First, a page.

Microsoft has announced some major changes to its [email protected] program. The updated acceleration initiative aims to empower underrepresented indie game developers and lower barriers to entry for them.
Microsoft announced the new initiative called the [email protected] Developer Acceleration Program on March 21.
Originally launched in 2019, the first version was aimed at providing emerging developers with diverse perspectives with enough resources to bring their games to Xbox. The company has since helped 100 indie creators port games, including Onsen Master, ValiDate, and Paper Ghost Stories 7PM, to the platform.
The new [email protected] acceleration program will offer more options and will now focus on three main areas:
- Porting — Microsoft offsets porting investment of selected developers, not requiring any recoupment or platform exclusivity;
- Information — indie developers can access monthly Green Room webinars to get knowledge about marketing, certification, game lifecycle, and other topics;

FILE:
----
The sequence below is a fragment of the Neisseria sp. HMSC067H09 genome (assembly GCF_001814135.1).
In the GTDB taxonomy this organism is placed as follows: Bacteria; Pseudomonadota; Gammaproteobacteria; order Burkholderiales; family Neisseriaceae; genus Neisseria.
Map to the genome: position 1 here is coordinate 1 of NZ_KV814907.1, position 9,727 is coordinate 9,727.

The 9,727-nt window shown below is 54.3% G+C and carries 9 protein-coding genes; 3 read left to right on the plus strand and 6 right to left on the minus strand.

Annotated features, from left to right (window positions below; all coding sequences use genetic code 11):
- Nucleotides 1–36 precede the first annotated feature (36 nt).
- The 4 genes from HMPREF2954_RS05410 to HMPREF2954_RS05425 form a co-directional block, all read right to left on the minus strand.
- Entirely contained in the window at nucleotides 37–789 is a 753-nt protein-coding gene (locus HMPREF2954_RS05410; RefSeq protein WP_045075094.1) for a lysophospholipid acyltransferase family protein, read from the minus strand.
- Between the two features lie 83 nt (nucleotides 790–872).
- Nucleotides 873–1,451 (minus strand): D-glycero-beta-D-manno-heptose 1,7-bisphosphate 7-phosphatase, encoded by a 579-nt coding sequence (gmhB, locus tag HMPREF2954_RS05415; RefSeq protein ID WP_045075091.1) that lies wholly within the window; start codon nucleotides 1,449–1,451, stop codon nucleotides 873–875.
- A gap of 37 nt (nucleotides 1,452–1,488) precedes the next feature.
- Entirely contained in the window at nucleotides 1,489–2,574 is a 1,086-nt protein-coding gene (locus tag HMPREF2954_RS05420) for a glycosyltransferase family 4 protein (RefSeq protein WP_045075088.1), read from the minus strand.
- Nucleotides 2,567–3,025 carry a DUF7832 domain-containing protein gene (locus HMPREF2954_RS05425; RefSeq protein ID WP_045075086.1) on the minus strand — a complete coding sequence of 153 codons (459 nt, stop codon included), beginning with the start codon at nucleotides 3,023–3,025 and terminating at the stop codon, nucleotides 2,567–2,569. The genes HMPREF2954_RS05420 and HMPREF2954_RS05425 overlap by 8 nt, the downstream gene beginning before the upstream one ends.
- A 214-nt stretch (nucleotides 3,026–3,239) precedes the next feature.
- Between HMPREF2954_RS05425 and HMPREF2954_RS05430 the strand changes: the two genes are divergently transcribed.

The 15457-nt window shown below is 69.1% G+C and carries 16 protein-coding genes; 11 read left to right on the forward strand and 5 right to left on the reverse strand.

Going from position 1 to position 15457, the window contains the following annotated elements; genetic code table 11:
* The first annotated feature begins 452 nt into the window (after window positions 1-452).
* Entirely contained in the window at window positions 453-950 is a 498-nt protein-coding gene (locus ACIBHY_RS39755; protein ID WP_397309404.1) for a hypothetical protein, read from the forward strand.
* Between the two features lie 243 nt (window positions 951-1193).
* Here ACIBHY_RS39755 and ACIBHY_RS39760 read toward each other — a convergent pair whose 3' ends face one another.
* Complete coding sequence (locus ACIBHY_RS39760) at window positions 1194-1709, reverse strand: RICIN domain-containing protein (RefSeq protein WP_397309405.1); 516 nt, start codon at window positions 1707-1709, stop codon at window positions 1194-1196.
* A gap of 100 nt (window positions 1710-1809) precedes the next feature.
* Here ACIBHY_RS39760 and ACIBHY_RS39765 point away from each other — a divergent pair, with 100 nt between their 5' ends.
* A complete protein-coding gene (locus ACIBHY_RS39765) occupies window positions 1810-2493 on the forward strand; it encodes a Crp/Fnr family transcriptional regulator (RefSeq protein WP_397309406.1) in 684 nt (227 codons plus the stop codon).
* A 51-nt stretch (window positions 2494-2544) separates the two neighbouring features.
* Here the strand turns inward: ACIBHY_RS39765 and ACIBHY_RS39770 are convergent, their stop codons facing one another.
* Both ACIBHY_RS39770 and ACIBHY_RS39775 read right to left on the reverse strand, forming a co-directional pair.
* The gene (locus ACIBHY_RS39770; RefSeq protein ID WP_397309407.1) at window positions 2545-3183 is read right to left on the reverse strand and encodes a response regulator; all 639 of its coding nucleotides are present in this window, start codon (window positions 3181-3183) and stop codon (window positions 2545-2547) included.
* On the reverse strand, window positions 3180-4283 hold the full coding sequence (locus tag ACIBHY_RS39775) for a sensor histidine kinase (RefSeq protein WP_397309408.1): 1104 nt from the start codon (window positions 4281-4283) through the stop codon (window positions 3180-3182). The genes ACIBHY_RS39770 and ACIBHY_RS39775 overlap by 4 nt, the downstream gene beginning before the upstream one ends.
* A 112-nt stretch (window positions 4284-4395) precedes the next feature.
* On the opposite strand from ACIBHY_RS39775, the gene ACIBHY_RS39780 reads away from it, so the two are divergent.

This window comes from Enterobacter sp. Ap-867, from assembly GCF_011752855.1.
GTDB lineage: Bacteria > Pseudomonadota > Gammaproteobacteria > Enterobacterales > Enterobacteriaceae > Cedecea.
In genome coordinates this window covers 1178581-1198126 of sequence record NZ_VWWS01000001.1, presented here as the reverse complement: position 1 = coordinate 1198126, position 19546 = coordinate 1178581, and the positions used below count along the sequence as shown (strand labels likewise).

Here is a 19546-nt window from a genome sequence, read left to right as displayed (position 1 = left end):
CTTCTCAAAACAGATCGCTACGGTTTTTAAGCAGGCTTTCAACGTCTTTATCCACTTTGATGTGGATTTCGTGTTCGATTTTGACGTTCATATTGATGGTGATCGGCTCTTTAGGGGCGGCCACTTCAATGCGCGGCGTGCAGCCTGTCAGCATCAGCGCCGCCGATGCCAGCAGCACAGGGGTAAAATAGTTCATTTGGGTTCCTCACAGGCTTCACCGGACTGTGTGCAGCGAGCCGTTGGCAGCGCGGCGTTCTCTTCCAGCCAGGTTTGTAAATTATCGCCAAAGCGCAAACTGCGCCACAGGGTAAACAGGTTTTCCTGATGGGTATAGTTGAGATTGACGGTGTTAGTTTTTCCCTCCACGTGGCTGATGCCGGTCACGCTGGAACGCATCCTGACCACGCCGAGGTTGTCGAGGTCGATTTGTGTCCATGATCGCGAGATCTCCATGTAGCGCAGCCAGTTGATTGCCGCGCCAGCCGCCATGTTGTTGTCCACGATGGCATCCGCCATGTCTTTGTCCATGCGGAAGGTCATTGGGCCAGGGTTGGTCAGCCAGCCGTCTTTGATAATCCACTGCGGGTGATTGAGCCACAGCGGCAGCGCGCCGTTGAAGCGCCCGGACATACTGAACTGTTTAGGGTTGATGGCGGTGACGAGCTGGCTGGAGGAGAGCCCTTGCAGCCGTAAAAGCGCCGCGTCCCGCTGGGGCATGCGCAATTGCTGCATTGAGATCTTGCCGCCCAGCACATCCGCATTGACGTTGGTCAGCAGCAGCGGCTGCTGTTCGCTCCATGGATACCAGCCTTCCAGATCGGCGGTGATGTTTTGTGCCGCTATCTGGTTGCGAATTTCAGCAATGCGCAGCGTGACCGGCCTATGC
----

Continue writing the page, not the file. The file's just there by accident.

- Prototypes — Microsoft will partner with a small number of promising developers to offer them the non-recoupable funding and support needed to create a prototype.
“Our focus is twofold. It’s both on creators that may otherwise not have been able to get into the industry or aren’t fully represented, but it’s also about people who are actually respectfully creating stories about those experiences,” Xbox corporate VP Sarah Bond told Game Developers.
According to Microsoft, the [email protected] Developer Acceleration Program looks for studios who are led by creators from Black, Indigenous, Latino or LGBTQIA+ communities, women, as well as devs with disabilities and devs from emerging markets. However, the initiative is not limited to these groups.
The new acceleration program is part of the broader [email protected] label that Microsoft first introduced in 2013. It supports indie developers and allows them to self-publish their games on Xbox and Windows. Over the years, hundreds of studios have participated in the program, including Double Fine, Larian Studios, Bloober Team, and Mediatonic.
In a blog post from March 21, Microsoft announced that indie developers have earned more than $4 billion in royalties through the [email protected] program since 2013.